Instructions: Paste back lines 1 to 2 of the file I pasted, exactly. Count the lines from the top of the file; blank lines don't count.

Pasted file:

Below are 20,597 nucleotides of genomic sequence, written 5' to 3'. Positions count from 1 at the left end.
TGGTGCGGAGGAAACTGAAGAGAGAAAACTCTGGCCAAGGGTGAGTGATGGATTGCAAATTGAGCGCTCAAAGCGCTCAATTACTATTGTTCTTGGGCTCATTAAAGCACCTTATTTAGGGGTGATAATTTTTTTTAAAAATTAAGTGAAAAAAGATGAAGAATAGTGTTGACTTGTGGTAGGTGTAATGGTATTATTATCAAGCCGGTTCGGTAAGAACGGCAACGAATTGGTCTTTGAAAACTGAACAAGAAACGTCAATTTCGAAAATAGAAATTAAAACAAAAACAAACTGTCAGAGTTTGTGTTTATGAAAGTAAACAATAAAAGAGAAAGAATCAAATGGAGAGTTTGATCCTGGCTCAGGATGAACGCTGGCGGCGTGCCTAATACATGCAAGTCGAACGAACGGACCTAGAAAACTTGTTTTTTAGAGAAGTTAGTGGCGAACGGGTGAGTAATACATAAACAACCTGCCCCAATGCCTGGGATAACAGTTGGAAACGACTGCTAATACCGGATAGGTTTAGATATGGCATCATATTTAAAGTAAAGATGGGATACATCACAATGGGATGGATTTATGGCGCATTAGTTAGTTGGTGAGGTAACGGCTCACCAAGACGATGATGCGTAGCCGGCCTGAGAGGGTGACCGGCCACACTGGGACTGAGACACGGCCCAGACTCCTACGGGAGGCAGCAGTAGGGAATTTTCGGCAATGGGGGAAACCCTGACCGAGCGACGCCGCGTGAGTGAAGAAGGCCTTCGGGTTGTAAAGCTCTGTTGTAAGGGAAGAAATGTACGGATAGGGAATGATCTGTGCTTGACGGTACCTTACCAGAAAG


Below are 20,597 nucleotides of genomic sequence, written 5' to 3'. Positions count from 1 at the left end.
TGGTGCGGAGGAAACTGAAGAGAGAAAACTCTGGCCAAGGGTGAGTGATGGATTGCAAATTGAGCGCTCAAAGCGCTCAATTACTATTGTTCTTGGGCTCATTAAAGCACCTTATTTAGGGGTGATAATTTTTTTTAAAAATTAAGTGAAAAAAGATGAAGAATAGTGTTGACTTGTGGTAGGTGTAATGGTATTATTATCAAGCCGGTTCGGTAAGAACGGCAACGAATTGGTCTTTGAAAACTGAACAAGAAACGTCAATTTCGAAAATAGAAATTAAAACAAAAACAAACTGTCAGAGTTTGTGTTTATGAAAGTAAACAATAAAAGAGAAAGAATCAAATGGAGAGTTTGATCCTGGCTCAGGATGAACGCTGGCGGCGTGCCTAATACATGCAAGTCGAACGAACGGACCTAGAAAACTTGTTTTTTAGAGAAGTTAGTGGCGAACGGGTGAGTAATACATAAACAACCTGCCCCAATGCCTGGGATAACAGTTGGAAACGACTGCTAATACCGGATAGGTTTAGATATGGCATCATATTTAAAGTAAAGATGGGATACATCACAATGGGATGGATTTATGGCGCATTAGTTAGTTGGTGAGGTAACGGCTCACCAAGACGATGATGCGTAGCCGGCCTGAGAGGGTGACCGGCCACACTGGGACTGAGACACGGCCCAGACTCCTACGGGAGGCAGCAGTAGGGAATTTTCGGCAATGGGGGAAACCCTGACCGAGCGACGCCGCGTGAGTGAAGAAGGCCTTCGGGTTGTAAAGCTCTGTTGTAAGGGAAGAAATGTACGGATAGGGAATGATCTGTGCTTGACGGTACCTTACCAGAAAG